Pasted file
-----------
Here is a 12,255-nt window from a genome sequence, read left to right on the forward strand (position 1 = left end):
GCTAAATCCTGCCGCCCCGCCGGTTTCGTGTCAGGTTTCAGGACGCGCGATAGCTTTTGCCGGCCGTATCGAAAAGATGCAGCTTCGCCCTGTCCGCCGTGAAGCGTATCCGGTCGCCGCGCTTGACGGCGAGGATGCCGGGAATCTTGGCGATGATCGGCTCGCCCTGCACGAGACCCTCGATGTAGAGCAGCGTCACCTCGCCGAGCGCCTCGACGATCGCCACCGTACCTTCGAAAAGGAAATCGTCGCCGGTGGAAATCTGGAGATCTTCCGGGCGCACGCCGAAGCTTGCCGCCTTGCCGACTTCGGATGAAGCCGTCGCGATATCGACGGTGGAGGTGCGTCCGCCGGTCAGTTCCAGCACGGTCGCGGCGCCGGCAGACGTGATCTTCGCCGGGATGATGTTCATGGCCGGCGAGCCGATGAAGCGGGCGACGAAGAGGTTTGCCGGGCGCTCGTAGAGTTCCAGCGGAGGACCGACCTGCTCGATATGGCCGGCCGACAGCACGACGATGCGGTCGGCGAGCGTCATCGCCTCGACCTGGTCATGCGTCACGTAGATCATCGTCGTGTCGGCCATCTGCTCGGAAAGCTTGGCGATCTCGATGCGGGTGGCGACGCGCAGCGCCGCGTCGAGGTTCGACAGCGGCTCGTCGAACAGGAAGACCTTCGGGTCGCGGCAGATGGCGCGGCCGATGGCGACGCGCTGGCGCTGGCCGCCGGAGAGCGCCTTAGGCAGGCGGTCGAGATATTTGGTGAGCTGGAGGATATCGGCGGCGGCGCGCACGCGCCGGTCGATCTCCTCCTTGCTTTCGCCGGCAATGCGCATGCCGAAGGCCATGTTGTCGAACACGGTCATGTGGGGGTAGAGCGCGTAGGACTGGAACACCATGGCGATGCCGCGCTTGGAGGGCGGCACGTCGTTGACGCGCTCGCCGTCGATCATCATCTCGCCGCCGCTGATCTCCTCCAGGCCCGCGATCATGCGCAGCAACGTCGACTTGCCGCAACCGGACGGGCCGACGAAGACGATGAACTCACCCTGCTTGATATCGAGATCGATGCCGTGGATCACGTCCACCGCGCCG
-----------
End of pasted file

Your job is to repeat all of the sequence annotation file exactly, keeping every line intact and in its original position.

Here is a 12,255-nt window from a genome sequence, read left to right on the forward strand (position 1 = left end):
GCTAAATCCTGCCGCCCCGCCGGTTTCGTGTCAGGTTTCAGGACGCGCGATAGCTTTTGCCGGCCGTATCGAAAAGATGCAGCTTCGCCCTGTCCGCCGTGAAGCGTATCCGGTCGCCGCGCTTGACGGCGAGGATGCCGGGAATCTTGGCGATGATCGGCTCGCCCTGCACGAGACCCTCGATGTAGAGCAGCGTCACCTCGCCGAGCGCCTCGACGATCGCCACCGTACCTTCGAAAAGGAAATCGTCGCCGGTGGAAATCTGGAGATCTTCCGGGCGCACGCCGAAGCTTGCCGCCTTGCCGACTTCGGATGAAGCCGTCGCGATATCGACGGTGGAGGTGCGTCCGCCGGTCAGTTCCAGCACGGTCGCGGCGCCGGCAGACGTGATCTTCGCCGGGATGATGTTCATGGCCGGCGAGCCGATGAAGCGGGCGACGAAGAGGTTTGCCGGGCGCTCGTAGAGTTCCAGCGGAGGACCGACCTGCTCGATATGGCCGGCCGACAGCACGACGATGCGGTCGGCGAGCGTCATCGCCTCGACCTGGTCATGCGTCACGTAGATCATCGTCGTGTCGGCCATCTGCTCGGAAAGCTTGGCGATCTCGATGCGGGTGGCGACGCGCAGCGCCGCGTCGAGGTTCGACAGCGGCTCGTCGAACAGGAAGACCTTCGGGTCGCGGCAGATGGCGCGGCCGATGGCGACGCGCTGGCGCTGGCCGCCGGAGAGCGCCTTAGGCAGGCGGTCGAGATATTTGGTGAGCTGGAGGATATCGGCGGCGGCGCGCACGCGCCGGTCGATCTCCTCCTTGCTTTCGCCGGCAATGCGCATGCCGAAGGCCATGTTGTCGAACACGGTCATGTGGGGGTAGAGCGCGTAGGACTGGAACACCATGGCGATGCCGCGCTTGGAGGGCGGCACGTCGTTGACGCGCTCGCCGTCGATCATCATCTCGCCGCCGCTGATCTCCTCCAGGCCCGCGATCATGCGCAGCAACGTCGACTTGCCGCAACCGGACGGGCCGACGAAGACGATGAACTCACCCTGCTTGATATCGAGATCGATGCCGTGGATCACGTCCACCGCGCCG